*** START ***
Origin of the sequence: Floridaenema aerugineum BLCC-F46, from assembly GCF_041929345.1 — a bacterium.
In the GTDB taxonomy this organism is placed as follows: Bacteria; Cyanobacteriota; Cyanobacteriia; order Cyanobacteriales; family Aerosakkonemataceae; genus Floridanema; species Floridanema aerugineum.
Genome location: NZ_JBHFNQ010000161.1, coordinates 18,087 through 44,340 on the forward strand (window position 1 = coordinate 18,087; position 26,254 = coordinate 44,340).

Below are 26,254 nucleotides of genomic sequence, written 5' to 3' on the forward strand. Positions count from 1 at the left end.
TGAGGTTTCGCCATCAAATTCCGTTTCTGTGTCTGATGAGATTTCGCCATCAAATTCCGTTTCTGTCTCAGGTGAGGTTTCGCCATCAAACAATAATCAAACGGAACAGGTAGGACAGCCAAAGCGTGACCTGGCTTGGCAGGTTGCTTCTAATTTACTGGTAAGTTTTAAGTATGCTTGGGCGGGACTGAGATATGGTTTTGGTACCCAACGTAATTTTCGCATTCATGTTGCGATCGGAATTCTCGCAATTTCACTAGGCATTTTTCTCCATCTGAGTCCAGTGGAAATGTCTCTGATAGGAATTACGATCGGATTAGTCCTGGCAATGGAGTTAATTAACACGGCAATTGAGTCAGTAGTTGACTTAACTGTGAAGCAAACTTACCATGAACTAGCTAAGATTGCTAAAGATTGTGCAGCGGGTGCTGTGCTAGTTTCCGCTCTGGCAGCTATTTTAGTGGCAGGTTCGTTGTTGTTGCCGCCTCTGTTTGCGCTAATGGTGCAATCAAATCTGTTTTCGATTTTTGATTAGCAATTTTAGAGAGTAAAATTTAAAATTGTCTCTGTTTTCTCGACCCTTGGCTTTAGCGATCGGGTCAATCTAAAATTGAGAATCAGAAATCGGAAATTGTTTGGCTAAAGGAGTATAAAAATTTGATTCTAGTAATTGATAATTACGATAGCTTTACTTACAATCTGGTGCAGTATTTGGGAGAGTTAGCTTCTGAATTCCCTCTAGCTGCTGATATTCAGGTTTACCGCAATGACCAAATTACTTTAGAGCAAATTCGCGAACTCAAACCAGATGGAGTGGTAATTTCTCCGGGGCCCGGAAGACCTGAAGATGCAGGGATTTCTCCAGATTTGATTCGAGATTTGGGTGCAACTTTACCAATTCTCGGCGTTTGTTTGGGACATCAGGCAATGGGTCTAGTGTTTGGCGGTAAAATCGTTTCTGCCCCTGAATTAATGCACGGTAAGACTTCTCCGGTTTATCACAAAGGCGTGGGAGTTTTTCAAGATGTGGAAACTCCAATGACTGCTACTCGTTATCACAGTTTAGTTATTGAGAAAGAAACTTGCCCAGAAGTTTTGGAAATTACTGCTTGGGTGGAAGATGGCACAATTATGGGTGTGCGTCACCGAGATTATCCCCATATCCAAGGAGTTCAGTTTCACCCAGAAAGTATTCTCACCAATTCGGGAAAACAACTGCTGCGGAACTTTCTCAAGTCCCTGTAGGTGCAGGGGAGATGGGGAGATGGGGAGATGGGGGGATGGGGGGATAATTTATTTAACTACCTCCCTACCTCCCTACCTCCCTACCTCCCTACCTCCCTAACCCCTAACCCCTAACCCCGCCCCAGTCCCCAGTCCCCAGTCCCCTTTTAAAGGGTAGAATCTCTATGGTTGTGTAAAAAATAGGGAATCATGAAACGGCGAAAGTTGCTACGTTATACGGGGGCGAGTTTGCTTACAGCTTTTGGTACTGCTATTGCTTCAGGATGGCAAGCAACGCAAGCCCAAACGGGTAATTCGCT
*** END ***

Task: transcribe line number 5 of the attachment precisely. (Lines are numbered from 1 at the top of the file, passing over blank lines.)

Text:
TGAGGTTTCGCCATCAAATTCCGTTTCTGTGTCTGATGAGATTTCGCCATCAAATTCCGTTTCTGTCTCAGGTGAGGTTTCGCCATCAAACAATAATCAAACGGAACAGGTAGGACAGCCAAAGCGTGACCTGGCTTGGCAGGTTGCTTCTAATTTACTGGTAAGTTTTAAGTATGCTTGGGCGGGACTGAGATATGGTTTTGGTACCCAACGTAATTTTCGCATTCATGTTGCGATCGGAATTCTCGCAATTTCACTAGGCATTTTTCTCCATCTGAGTCCAGTGGAAATGTCTCTGATAGGAATTACGATCGGATTAGTCCTGGCAATGGAGTTAATTAACACGGCAATTGAGTCAGTAGTTGACTTAACTGTGAAGCAAACTTACCATGAACTAGCTAAGATTGCTAAAGATTGTGCAGCGGGTGCTGTGCTAGTTTCCGCTCTGGCAGCTATTTTAGTGGCAGGTTCGTTGTTGTTGCCGCCTCTGTTTGCGCTAATGGTGCAATCAAATCTGTTTTCGATTTTTGATTAGCAATTTTAGAGAGTAAAATTTAAAATTGTCTCTGTTTTCTCGACCCTTGGCTTTAGCGATCGGGTCAATCTAAAATTGAGAATCAGAAATCGGAAATTGTTTGGCTAAAGGAGTATAAAAATTTGATTCTAGTAATTGATAATTACGATAGCTTTACTTACAATCTGGTGCAGTATTTGGGAGAGTTAGCTTCTGAATTCCCTCTAGCTGCTGATATTCAGGTTTACCGCAATGACCAAATTACTTTAGAGCAAATTCGCGAACTCAAACCAGATGGAGTGGTAATTTCTCCGGGGCCCGGAAGACCTGAAGATGCAGGGATTTCTCCAGATTTGATTCGAGATTTGGGTGCAACTTTACCAATTCTCGGCGTTTGTTTGGGACATCAGGCAATGGGTCTAGTGTTTGGCGGTAAAATCGTTTCTGCCCCTGAATTAATGCACGGTAAGACTTCTCCGGTTTATCACAAAGGCGTGGGAGTTTTTCAAGATGTGGAAACTCCAATGACTGCTACTCGTTATCACAGTTTAGTTATTGAGAAAGAAACTTGCCCAGAAGTTTTGGAAATTACTGCTTGGGTGGAAGATGGCACAATTATGGGTGTGCGTCACCGAGATTATCCCCATATCCAAGGAGTTCAGTTTCACCCAGAAAGTATTCTCACCAATTCGGGAAAACAACTGCTGCGGAACTTTCTCAAGTCCCTGTAGGTGCAGGGGAGATGGGGAGATGGGGAGATGGGGGGATGGGGGGATAATTTATTTAACTACCTCCCTACCTCCCTACCTCCCTACCTCCCTACCTCCCTAACCCCTAACCCCTAACCCCGCCCCAGTCCCCAGTCCCCAGTCCCCTTTTAAAGGGTAGAATCTCTATGGTTGTGTAAAAAATAGGGAATCATGAAACGGCGAAAGTTGCTACGTTATACGGGGGCGAGTTTGCTTACAGCTTTTGGTACTGCTATTGCTTCAGGATGGCAAGCAACGCAAGCCCAAACGGGTAATTCGCT